John Newman is an established artist living and working in New York City. He received a BA from Oberlin College, attended the Independent Study Program at the Whitney Museum of American Art and acquired an MFA from the Yale School of Art. He’s had solo and group exhibitions all over the world but primarily in the United States, Europe and Asia. Hi work is in many permanent collections including the Addison Gallery of American Art, Andover, MA; Albertina Museum, Vienna, Austria; The Fogg Art Museum, Cambridge, MA; and the Museum of Modern Art, New York, NY. He has also participated as influential faculty at a number of institutions, been artist-in-residence in a variety of places and has had numerous public commissions over his career.
John Newman started his career making large-scale sculpture and public works but his recent work from the 90’s onwards has largely dealt with an intimate scale. Rather than choosing to produce work that requires cranes, assistants and foundries, he choose to create sculptures that mostly fit upon a standard plinth. It’s a decision that might, at first, seem restrictive but I would argue has manifested work unbound by the limitations of engineering and cost.
In each piece, varieties of materials, gestures, textures, colours and forms meet one another. Individually, each sculpture employs a long list of materials including but not limited to bronze, glass, wicker, feathers, fire, paper, resin, brass, plexi and many others. Instead of specializing in one material, he exhibits an unusual ability to master many. Not only is this technically impressive, but his decisions for when to use certain materials is poetic and considered. These multifarious elements interplay as if dancing and talking. Their careful strides set up oblique beautiful allegories, and allude to their seemingly temporarily dormant ability to move and shift.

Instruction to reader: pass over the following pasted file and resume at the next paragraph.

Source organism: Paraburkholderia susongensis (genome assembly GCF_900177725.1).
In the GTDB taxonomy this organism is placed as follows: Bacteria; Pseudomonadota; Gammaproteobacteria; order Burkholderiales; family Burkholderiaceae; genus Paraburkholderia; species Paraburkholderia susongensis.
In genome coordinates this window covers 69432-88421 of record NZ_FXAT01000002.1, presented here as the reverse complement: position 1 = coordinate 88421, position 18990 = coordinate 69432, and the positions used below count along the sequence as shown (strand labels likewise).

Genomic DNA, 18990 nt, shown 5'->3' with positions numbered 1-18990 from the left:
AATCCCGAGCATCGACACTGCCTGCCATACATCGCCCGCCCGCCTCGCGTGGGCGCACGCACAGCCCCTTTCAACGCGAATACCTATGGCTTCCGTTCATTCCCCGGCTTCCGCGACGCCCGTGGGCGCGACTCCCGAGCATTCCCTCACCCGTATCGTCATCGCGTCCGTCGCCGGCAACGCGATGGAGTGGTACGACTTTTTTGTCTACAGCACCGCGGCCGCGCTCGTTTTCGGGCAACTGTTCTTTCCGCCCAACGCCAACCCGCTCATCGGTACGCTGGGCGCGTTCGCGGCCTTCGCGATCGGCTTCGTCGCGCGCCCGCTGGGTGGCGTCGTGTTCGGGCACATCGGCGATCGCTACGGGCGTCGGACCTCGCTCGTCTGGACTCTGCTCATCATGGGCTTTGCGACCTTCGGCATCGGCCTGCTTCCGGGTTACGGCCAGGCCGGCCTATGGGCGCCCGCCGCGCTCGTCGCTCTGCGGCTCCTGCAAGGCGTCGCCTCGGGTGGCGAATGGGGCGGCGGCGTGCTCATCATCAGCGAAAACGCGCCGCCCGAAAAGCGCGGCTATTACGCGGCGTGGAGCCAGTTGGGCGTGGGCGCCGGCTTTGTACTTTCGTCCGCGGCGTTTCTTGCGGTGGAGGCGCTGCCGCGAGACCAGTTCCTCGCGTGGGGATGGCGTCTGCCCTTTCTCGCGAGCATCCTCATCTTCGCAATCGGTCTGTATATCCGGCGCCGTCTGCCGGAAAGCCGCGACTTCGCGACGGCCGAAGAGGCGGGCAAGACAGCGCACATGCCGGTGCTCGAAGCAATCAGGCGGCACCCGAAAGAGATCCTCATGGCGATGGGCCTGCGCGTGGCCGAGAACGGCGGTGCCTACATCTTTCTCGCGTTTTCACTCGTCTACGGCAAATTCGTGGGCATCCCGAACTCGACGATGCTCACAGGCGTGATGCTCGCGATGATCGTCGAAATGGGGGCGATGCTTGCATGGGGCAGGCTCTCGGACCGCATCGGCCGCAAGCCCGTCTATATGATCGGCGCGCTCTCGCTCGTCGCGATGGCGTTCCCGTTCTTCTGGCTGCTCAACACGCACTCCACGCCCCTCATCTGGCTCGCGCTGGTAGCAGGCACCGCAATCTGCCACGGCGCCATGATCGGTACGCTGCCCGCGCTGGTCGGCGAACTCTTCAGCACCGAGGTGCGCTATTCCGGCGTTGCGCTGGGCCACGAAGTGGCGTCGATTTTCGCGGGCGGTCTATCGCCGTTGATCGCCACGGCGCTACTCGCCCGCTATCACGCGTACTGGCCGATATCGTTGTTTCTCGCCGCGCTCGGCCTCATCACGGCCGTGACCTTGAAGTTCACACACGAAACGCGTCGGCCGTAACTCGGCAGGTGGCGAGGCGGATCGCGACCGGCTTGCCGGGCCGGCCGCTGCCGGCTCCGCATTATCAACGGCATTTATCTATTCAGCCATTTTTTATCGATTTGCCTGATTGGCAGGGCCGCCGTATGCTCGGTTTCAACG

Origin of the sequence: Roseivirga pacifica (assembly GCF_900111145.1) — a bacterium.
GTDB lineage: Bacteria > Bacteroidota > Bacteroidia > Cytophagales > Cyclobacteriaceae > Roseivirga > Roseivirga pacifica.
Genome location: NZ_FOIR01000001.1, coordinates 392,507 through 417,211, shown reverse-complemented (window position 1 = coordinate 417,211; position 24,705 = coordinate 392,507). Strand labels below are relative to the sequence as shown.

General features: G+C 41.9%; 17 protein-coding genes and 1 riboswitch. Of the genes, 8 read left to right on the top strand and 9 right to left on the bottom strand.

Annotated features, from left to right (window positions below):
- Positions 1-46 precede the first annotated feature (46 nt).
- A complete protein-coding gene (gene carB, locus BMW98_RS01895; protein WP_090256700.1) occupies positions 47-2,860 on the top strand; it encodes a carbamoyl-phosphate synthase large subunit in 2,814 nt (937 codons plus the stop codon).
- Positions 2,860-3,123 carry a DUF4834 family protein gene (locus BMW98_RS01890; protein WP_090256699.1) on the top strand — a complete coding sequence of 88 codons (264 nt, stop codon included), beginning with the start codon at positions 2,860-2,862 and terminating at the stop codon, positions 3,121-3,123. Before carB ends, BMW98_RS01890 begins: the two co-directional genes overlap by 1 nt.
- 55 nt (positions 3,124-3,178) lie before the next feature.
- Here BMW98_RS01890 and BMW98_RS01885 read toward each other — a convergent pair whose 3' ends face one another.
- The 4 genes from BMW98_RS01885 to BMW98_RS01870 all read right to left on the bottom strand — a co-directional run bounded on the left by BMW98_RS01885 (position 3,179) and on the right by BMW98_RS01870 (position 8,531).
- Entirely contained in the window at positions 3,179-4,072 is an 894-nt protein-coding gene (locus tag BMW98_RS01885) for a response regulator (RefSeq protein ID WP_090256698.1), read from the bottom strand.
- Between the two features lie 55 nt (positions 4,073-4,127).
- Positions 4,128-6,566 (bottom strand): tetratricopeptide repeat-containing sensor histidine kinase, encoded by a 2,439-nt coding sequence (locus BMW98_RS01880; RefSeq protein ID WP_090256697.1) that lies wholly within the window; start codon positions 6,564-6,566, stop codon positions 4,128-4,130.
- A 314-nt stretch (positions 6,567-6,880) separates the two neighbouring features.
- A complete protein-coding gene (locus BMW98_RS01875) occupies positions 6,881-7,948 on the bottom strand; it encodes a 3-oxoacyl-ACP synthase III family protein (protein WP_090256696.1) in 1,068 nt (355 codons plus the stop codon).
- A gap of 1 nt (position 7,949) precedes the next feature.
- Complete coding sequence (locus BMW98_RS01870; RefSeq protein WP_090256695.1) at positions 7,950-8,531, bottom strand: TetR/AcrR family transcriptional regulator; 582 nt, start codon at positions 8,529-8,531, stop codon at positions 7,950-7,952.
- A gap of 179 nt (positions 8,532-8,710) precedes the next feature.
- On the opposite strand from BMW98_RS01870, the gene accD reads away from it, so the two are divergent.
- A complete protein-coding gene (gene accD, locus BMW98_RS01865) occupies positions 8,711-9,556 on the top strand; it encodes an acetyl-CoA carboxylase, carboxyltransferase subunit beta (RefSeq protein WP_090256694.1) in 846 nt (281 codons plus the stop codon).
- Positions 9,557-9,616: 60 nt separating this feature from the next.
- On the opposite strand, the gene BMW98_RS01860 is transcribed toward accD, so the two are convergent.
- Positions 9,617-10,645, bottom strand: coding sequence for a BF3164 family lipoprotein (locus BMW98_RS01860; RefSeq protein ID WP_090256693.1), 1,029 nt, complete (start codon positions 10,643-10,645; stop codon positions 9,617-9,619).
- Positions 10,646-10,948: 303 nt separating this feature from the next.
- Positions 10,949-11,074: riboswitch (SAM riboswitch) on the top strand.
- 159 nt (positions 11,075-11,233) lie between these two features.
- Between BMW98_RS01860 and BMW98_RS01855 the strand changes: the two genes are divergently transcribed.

Newman’s material specificity speaks to a contemporaneous reality of difference communicating in a digital global era. Whilst simultaneously drawing in space, with graceful movement and insinuation like a Richard Tuttle, Newman refines his materials into an object that seems impossible and less referential of the pedestrian but rather of the celestial, organic and artificial.
Newman elaborates on how the intimate and cabalistic can express beyond its form and scale. In rejection of literary work, Newman creates objects that perform esoteric narratives extending from their unassuming states. The sculptures often take on circular forms and depict a type of transformation mirroring their aesthetic activity of offering a liquid interpretation.
Check out more of John Newman’s work here.
– Rachel MacFarlane